Why your clutter is different to mine - Blog Post

The ‘Clutter Series’, Part 1 – What is clutter?

THE CLUTTER SERIES

The ‘Clutter Series’ discusses important aspects of the clutter in our homes and minds, including the close relationship between clutter and our general wellbeing.

Click here to read a summary of the main insights of this series.

What is clutter? – Why is your clutter different to mine?

The definition of ‘clutter’ can be tricky.

I struggled for some time to truly understand and – equally important being a Clutterfree-Life Coach – to explain the meaning of ‘clutter’ in an easy-to-share way with my clients.

Of course, it was always clear to me that supporting my clients doesn’t mean that I try to tell them what’s the clutter in their homes. 

However, as I wanted to help them make confident decisions about the clutter, I needed a definition of ‘clutter’ that was comprehensive and broadly applicable but also clear and simple.  

If we ask Google for help, we get answers like this one:

Clutter is “A collection of things lying about in an untidy state.” (https://www.lexico.com)

This explanation seems to be too simple. Clutter is – just untidy things?

Another definition on the Internet says “Clutter is a lot of things in an untidy state, especially things that are not useful or necessary.” (https://www.collinsdictionary.com)

This definition is a bit more complex/comprehensive. It includes ‘untidiness’, too, but it links the untidiness to ‘a lot of’ things and it also refers to things being ‘not useful or necessary’.

Studying numerous organising and decluttering books and the approaches of several renowned experts in this area helped me to analyse ‘clutter’ from different angles. (Click her to have a look at my favourite quotes from experts.)

However, I don’t find it easy to bring all those different points of view together, into one clear and unambiguous clutter-definition.

Discussing the issue with other professional organisers and with my clients brought interesting insights but not the one and only explanation of clutter that everyone could agree on.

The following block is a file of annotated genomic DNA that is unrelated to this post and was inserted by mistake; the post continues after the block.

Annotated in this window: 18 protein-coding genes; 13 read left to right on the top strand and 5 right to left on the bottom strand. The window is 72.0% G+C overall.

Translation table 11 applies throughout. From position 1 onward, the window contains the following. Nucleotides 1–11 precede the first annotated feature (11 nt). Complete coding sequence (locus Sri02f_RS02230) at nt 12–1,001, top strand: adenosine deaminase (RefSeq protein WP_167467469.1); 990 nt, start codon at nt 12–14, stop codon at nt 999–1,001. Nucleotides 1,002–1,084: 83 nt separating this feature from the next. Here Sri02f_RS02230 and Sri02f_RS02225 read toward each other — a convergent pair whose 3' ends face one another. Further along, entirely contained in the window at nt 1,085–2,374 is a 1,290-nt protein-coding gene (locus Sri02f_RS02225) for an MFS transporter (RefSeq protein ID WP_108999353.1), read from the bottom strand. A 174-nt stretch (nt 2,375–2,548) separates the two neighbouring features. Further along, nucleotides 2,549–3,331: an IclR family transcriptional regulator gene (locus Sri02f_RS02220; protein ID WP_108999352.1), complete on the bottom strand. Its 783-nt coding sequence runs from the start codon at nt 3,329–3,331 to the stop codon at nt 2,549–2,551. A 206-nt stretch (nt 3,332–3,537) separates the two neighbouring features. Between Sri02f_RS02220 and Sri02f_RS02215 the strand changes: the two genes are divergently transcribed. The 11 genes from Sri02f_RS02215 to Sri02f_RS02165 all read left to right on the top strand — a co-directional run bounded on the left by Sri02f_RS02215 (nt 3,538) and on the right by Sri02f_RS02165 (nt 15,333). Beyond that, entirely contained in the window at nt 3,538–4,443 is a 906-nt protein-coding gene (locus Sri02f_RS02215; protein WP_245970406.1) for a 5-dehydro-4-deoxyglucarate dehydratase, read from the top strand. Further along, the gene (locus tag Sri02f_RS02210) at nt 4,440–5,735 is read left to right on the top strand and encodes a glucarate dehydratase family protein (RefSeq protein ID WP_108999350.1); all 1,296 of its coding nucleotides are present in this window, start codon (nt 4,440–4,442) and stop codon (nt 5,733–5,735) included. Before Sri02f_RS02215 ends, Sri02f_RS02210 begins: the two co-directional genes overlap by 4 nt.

It seems that we all have our own ideas about the meaning of clutter!

And that’s exactly, I now believe, the answer to the clutter question:

There is no one final definition because we all define clutter in a very personal and unique way.

Clutter is in the eye of the beholder. If you decide that something you own is clutter, it’s clutter. If you decide something isn’t clutter, it’s not clutter. No matter what someone else thinks.

Our personal situation and our individual values, beliefs and perceptions determine what clutter is – it can mean something different for each of us.

Clutter can be anything that we keep/store although it doesn’t serve us: we don’t need it, we don’t use it, we don’t love it.

We neglect, postpone or completely avoid making decisions about the value of the things that we surround ourselves with.

The consequence is that those items that no longer are (or never were) valuable to us remain in our home, becoming clutter.

The important point here is:

Our unwillingness or inability to make decisions creates clutter!

How can we become better in decision-making?

If we are not fully aware of our values and priorities, of our purpose and our goals in life, we struggle to decide what’s meaningful to us and what’s not, what serves us and what doesn’t.

Investing some time and effort into the exploration of our values and our beliefs about our life and its purpose has only upsides:

Having a deep understanding of your current situation, your values and your vision will enable you to make the right decisions later in the decluttering process and to get and stay focused and motivated on your declutter/change journey.

Knowing what’s truly important to us not only makes decluttering decisions easier. It also helps us to make decisions in other areas of our life with more confidence.

Take the first step of your mind- (and life-) decluttering journey today.

Schedule your free Getting-Started Session

Published by

Margot Krekeler

Learn more about Margo, click 'About'. https://letgo-moveon.com.au/about-let-go-move-on/

Leave a Reply

Your email address will not be published. Required fields are marked *